Sow A Seed Grow A Violet

Did I hear you say “I did not  know African Violets have seeds.”

Most  assume an African violet is always propagated using a leaf or cutting.  This is  vegetative reproduction or cloning; a very popular method,  cloning produces  a duplicate of the parent.

Assemble equipment the night before planting day

Each year hundreds of new varieties are introduced and registered with AVSA and other agencies.  These varieties are results of cross pollination to produce seeds.   That is the first step in a long process to bring to market  the named lovelies  we take such delight in.

Any  one can cross pollinate to get a seed pod;  I  purchase seeds from a dealer.   Each seed produces  a unique variety.  Should I be fortunate enough to grow a VERY different variety from seeds; I can claim ownership, name and register it;  many plants will be pretty, but very few worthy of this  honor.

Every grower should sow seeds, at least once.  Not only is it fun, it is a quick,inexpensive way to acquire a number of blooming plants in less than a year.

Part of  FUN WITH VIOLETS  can be seeing the look of amazement  when some admires  a plant and comments on how lovely it is.

You casually reply, “Isn’t it?  I grew it from seeds.”

Supplies are simple:

  1. Seeds
  2. A container with a clear cover
  3. Damp planting mix
  4. A spray bottle of water
  5. Patience

The seeds are  microscopic.

The planting tray can be any small container with a clear covering; African violets seeds must have light to germinate.  My photos show a baby food container.

Prepare to plant:

  • The night before planting seeds,  gather supplies.
  • Dampen the mix;  let it air overnight, you want a planting mix with a rung out washcloth- like dampness.
  • Put very tiny holes in opposite corners of the container; 2 top and 2 bottom

Sowing the seeds

This is what I see on the paper with naked eye. Nothing!
Under a magnifying glass I see there are seeds. Lots of seeds.

Almost 24 hours later I am ready to sow the seeds.   This is  nerve racking;  it seems I am sowing my imagination!

I open the seed pack over a creased   sheet of  white paper, as instructed; gently, I tap.  Are there really seeds in this envelope?  I see nothing on the sheet of paper!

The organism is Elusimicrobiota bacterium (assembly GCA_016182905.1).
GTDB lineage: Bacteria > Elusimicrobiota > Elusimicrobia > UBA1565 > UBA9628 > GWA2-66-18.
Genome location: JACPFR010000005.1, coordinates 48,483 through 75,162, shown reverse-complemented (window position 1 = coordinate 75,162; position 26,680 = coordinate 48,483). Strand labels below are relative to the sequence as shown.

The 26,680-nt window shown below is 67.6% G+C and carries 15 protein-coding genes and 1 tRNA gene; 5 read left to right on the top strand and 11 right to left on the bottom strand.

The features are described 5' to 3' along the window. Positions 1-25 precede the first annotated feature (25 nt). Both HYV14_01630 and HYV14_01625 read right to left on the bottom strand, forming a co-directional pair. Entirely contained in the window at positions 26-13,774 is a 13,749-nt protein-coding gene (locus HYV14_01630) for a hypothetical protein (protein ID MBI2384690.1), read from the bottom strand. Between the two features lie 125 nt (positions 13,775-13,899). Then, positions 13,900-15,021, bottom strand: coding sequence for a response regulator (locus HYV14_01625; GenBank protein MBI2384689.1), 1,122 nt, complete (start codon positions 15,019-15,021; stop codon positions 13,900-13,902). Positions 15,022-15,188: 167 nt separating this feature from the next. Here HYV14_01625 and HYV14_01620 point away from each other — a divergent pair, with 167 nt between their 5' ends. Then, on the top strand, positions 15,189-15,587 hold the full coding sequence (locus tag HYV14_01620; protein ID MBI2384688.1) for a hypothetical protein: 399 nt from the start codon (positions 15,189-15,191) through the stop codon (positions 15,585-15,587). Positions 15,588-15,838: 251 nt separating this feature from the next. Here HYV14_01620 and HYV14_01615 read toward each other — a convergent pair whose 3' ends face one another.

Under a magnifying glass I am able to see lots of seeds!


Now I  have to put them on top of the mixture in the container. I lift the creased sheet of paper ; very carefully I sprinkle them on top of the medium, I hope.

It is now a wait and see,  for from 14 – 21 days,  tiny green sprouts will begin to appear.

Before closing the lid,  spritz lightly with a spray bottle.

Remember, these seeds must have light to germinate.  Keep container at 70 -80 degrees to get plants within 2 weeks; otherwise, it can be much longer.

Stay tuned for a progress report.

2 thoughts on “Sow A Seed Grow A Violet

  1. Our seeds came yesterday! Tell me about the soil mixture you’re using. And how will I keep the seeds warm? Our house is around 68, do I put them in the oven with the light on? I don’t think that’ll be warm enough? wrap them in blankets?

    My granddaughter is joining the club….she quickly picked trailers when I gave her the choices! Yesterday a friend gave her 8 leaves, so she’s got her babies planted.

    Look forward to seeing your seeds….or looking through the magnifying glass!


    1. I am using your potting soil mix; I have rigged a little warmer I’ll write about in a day or two if it works; don’t be overly concerned if your house is 68 that will be fine but I bet there is a spot near your light unit that is a few degrees warmer; BTW I am collecting enough of the little containers I used for everybody — more to come on this.

      Glad your g-daughter is hooked; now to work on my daughter and wife!!


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